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UT Tyler Professor Awarded Grant from American Heart Association

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May 29, 2015

Media Contact:  Hannah Buchanan
Public Affairs Specialist
Marketing and Communications
The University of Texas at Tyler
903.565.5769 or 903.539.7196 (cell)

May 29, 2015



Dr. Benjamin Tseng has been awarded a $140,000 research grant from the American Heart Association to potentially revise stroke prevention guidelines by investigating risks in certain older adult populations, Dr. Michael Odell, vice president for research and technology transfer, announced.

With the grant, Tseng will conduct a six-month randomized controlled trial consisting of an exercise and a control group in adults aged 55-75 years with clinically diagnosed paroxysmal atrial fibrillation, or AFib. UT Tyler health and kinesiology graduate students Colby Craddock and Kasra Debeshlim, both of Tyler, will assist with the study.

“The objective of this two-year clinical intervention study is to determine if moderate aerobic training reduces stroke risk by improving arterial stiffness, brain blood flow and decreasing cardiovascular burden in AFib patients,” said Tseng, an assistant professor who directs the UT Tyler Laboratory of Brain Aging and Neuromotor Behavior. “If effectiveness of our non-pharmacological approach is confirmed, we’ll apply this method on a large-scale clinical investigation and hopefully change the stroke prevention guidelines via AHA and the Center for Disease Control and Prevention.”

The UT Tyler team will assess the patients at baseline and after six months.

Their assessment will involve heart rhythm monitoring, neuroimaging methods, ultrasound as well as a cutting-edge method called applanation atonometry, where the stiffness of blood vessels is measured without skin penetration.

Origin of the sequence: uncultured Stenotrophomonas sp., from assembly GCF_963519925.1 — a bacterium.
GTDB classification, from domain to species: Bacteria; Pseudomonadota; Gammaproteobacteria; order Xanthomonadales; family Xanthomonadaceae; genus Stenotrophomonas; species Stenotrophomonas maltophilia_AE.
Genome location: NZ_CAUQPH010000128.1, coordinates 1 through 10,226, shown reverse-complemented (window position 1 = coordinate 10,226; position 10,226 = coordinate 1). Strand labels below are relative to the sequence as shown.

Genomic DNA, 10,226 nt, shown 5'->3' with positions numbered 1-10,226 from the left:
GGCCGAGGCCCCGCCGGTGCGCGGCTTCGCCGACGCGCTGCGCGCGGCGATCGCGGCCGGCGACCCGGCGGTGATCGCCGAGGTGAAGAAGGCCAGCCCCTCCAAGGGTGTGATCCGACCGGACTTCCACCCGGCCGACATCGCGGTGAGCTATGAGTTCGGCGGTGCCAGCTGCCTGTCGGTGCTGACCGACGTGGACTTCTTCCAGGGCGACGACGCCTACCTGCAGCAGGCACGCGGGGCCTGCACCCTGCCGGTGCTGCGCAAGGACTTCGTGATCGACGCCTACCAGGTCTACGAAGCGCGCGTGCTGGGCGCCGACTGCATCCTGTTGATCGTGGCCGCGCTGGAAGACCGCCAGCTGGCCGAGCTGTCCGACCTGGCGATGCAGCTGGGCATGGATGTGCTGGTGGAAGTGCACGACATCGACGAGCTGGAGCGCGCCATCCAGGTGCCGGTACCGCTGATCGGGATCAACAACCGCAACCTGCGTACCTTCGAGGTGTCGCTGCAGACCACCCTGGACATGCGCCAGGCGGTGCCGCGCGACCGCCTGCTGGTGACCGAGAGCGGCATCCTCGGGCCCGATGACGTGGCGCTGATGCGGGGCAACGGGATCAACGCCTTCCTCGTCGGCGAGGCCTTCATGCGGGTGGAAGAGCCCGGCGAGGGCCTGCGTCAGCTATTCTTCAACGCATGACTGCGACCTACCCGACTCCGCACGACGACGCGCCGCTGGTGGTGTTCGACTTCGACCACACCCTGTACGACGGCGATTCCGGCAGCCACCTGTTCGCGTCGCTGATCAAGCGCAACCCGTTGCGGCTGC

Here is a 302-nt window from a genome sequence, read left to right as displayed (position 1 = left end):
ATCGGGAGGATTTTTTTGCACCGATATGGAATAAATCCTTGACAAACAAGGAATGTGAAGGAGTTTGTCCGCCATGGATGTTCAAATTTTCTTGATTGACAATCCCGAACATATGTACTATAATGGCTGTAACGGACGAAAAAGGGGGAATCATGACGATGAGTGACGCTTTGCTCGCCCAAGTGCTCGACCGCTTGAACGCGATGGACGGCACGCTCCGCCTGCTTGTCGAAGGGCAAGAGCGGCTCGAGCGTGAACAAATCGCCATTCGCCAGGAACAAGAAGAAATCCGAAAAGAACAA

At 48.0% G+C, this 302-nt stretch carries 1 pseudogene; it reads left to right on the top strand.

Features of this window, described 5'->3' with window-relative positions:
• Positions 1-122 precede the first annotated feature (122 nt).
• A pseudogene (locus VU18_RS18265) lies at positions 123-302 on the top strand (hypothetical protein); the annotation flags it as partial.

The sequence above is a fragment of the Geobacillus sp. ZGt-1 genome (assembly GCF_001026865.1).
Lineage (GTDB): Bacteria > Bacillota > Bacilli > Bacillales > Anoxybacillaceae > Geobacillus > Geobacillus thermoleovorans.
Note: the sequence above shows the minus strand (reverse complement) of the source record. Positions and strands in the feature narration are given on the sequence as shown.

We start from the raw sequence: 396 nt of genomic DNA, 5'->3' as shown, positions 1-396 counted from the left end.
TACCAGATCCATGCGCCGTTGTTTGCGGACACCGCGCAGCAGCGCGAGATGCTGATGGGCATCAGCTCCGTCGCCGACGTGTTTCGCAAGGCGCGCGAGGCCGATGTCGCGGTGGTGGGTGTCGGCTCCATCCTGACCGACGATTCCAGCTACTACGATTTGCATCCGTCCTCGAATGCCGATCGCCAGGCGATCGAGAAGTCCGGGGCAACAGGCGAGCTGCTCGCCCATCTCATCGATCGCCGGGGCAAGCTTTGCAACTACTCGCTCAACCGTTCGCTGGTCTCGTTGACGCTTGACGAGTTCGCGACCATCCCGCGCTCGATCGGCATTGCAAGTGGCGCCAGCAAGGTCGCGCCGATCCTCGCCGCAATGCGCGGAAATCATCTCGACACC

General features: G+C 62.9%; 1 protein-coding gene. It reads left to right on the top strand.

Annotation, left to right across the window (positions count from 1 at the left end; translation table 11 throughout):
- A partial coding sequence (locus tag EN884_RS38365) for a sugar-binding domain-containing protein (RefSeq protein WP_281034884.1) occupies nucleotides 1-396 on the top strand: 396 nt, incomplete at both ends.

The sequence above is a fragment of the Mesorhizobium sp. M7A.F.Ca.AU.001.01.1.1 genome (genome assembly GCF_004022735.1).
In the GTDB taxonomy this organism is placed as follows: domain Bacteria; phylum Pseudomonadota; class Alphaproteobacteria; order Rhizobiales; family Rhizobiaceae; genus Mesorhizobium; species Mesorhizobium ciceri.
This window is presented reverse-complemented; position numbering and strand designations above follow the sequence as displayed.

“Atherosclerosis – or the stiffening of arteries – is highly associated with AFib. In contrast, aerobic training has been shown to reduce arterial stiffness and improves brain blood flow in order adults,” Tseng said.

According to Tseng, AFib is the most common type of irregular heartbeat among older adults, and the disease is the leading cause of fatal ischemic stroke – where blood clots obstruct blood flow in the brain.

The current standard of care passively relies on blood thinning medication, and current therapy also fails to incorporate proactive strategies to modify underlying risk factors that contribute to ischemic stroke, Tseng added.

The American Heart Association is the nation’s leading non-profit organization in fighting cardiovascular diseases and stroke.

For more information about the study, contact Tseng, 903.566.7042 or btseng@uttyler.edu.

One of the 15 campuses of the UT System, UT Tyler features excellence in teaching, research, artistic performance and community service. More than 80 undergraduate and graduate degrees are available at UT Tyler, which has an enrollment of more than 8,000 high-ability students. UT Tyler offers courses at its campuses in Tyler, Longview and Palestine as well as a location in Houston.

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